Given the limited time that we have, I thought it would be helpful to summarise the debate. I have sat through 50-odd contributions and for the sake of something different to say, I jotted down what I thought the debate had shown. A snapshot of the views expressed across the Chamber reveals that this is not about Lords reform but about parliamentary reform, abolition of the Lords and the relationship between the Lords and this place, between us and the devolved Assemblies and between us and voters. Those are serious matters. This is not some throw-away matter that we can loosely describe to the press as a process of kicking out a few old duffers. This deserves to be taken more seriously.

Another point that has been raised is that there would be long-term effects. There are long-term questions that need to be answered and arguments that have not been properly addressed, and I hope that theMinister will have the opportunity to reply to them. What failure in the upper House are we seeking to remedy? How will elected Members succeed where unelected ones have apparently failed? What improvements are we hoping to achieve? We seem fixated on how the House of Lords, or whatever it will be called, will look, rather than what it should do. That is the nub of the matter, and I must say that this afternoon’s debate has simply confirmed my fears in that respect.

On the other hand, the Government have attempted to make the case that the Lords “lacks sufficient democratic authority”. Mind you, so do many other institutions in which the nation happily puts its trust. That is an absolutely fair accusation if that is what we seek. There have been enough contributions from around the Chamber and the other place to suggest that that is not what we seek, so we must be very careful not to justify these measures purely on the basis of that argument.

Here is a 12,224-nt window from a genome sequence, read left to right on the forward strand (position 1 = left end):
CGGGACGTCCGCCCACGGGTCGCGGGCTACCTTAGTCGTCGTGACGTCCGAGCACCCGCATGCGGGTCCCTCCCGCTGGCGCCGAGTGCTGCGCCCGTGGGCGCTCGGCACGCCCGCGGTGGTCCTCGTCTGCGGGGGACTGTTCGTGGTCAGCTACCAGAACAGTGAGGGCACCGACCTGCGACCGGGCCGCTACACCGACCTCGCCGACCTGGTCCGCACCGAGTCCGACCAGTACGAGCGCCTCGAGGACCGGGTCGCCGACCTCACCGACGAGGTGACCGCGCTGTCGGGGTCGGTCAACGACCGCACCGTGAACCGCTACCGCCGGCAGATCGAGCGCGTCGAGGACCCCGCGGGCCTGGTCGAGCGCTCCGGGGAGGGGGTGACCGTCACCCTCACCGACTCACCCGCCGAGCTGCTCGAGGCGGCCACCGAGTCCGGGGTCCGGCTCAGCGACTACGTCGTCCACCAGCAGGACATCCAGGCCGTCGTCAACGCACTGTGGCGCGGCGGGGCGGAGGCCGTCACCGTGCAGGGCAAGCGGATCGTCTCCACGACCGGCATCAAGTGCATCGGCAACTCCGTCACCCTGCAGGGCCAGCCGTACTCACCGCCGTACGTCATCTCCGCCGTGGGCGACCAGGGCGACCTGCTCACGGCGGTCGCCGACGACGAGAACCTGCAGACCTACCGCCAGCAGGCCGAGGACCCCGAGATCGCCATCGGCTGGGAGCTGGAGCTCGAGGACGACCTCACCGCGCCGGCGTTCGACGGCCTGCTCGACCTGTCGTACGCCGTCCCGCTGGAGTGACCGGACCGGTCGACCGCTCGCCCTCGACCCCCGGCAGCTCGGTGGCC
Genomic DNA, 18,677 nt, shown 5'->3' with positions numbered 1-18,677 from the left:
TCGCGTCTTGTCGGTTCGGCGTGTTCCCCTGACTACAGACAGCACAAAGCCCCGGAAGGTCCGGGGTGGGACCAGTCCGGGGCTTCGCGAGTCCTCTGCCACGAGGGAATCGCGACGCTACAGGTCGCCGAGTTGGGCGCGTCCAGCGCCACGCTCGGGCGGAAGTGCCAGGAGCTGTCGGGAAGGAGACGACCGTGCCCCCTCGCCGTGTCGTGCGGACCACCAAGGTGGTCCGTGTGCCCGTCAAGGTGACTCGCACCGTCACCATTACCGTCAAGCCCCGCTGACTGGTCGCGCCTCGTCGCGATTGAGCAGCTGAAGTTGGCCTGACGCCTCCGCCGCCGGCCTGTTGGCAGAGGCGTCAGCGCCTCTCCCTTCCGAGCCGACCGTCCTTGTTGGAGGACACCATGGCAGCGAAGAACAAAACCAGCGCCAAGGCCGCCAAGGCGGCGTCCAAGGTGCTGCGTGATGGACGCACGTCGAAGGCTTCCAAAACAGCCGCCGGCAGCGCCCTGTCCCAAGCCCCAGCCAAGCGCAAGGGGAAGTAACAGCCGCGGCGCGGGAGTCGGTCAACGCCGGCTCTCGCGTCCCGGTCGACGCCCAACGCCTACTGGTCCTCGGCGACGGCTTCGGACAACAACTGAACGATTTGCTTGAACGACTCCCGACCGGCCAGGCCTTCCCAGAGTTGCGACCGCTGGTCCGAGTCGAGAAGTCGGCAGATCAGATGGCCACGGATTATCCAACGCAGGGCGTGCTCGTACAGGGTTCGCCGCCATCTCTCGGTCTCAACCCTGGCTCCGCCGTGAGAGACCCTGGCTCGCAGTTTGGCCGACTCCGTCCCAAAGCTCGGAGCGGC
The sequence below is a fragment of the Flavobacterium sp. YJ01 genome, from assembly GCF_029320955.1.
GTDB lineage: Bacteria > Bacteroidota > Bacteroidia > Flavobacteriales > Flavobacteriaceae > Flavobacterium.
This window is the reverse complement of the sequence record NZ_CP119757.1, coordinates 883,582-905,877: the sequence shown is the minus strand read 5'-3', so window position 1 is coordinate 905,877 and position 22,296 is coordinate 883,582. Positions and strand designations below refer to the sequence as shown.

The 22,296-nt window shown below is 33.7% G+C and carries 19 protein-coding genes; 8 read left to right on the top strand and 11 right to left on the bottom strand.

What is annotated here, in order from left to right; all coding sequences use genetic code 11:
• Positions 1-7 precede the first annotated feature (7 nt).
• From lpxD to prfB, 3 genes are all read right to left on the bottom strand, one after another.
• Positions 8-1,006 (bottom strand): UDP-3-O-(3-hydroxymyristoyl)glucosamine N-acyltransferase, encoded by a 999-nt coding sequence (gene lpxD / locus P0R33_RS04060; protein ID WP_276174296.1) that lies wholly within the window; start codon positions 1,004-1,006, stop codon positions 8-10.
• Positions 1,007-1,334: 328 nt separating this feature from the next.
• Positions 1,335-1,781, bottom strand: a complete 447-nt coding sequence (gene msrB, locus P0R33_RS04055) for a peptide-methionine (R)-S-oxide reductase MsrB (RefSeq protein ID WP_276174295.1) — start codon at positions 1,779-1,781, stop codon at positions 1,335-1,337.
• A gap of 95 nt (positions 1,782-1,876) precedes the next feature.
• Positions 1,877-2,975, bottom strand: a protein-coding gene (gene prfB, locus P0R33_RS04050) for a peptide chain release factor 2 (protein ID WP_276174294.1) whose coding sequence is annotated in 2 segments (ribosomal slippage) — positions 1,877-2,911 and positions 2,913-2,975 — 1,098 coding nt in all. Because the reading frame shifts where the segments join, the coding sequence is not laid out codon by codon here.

There appears to be no public appetite for this, and people have dismissed public appetite as somehow irrelevant. They say, “It may be boring, but it’s important.” Well, many things we do here are boring and important, and some are boring and unimportant, but this is actually boring and very important. I wonder what my friends in The Eagle in Narberth would say tonight if they flicked over from the tennis and saw me standing here. When they are trying to cling on to their public service jobs, or hold on to their house, or get an operation in their local hospital, they will think—I apologise for looking at the camera if this is the case—that this is yet another example of some self-indulgent activity that contributes to people’s disinterest in and indifference to politicians of whatever nature, either elected in this House or unelected in the other.

There seems to be almost no parliamentary support for the proposals, judging by the statistics in the House of Lords and in this place. There appears to be some coalition interest, and we can only speculate why that might be. There are profound long-term constitutional consequences that need further examination. We are told that there would be significant costs, which one estimate puts in the region of £433 million. I hope that the Minister will reflect on the comments that have been made this afternoon and follow the recommendation that many Members have made, particularly my hon. Friend Conor Burns, which is to proceed with great caution, go for a free vote and remember that it was not long ago that we suggested to the Labour Government that there was a fine line between constitutional reform, which we all support, and constitutional vandalism, which we accused them of achieving. We should bear in mind the wonderful words of the Prime Minister, whom I also commend, who rightly said that this was a fourth-term issue.


Read the full debate with this question in context here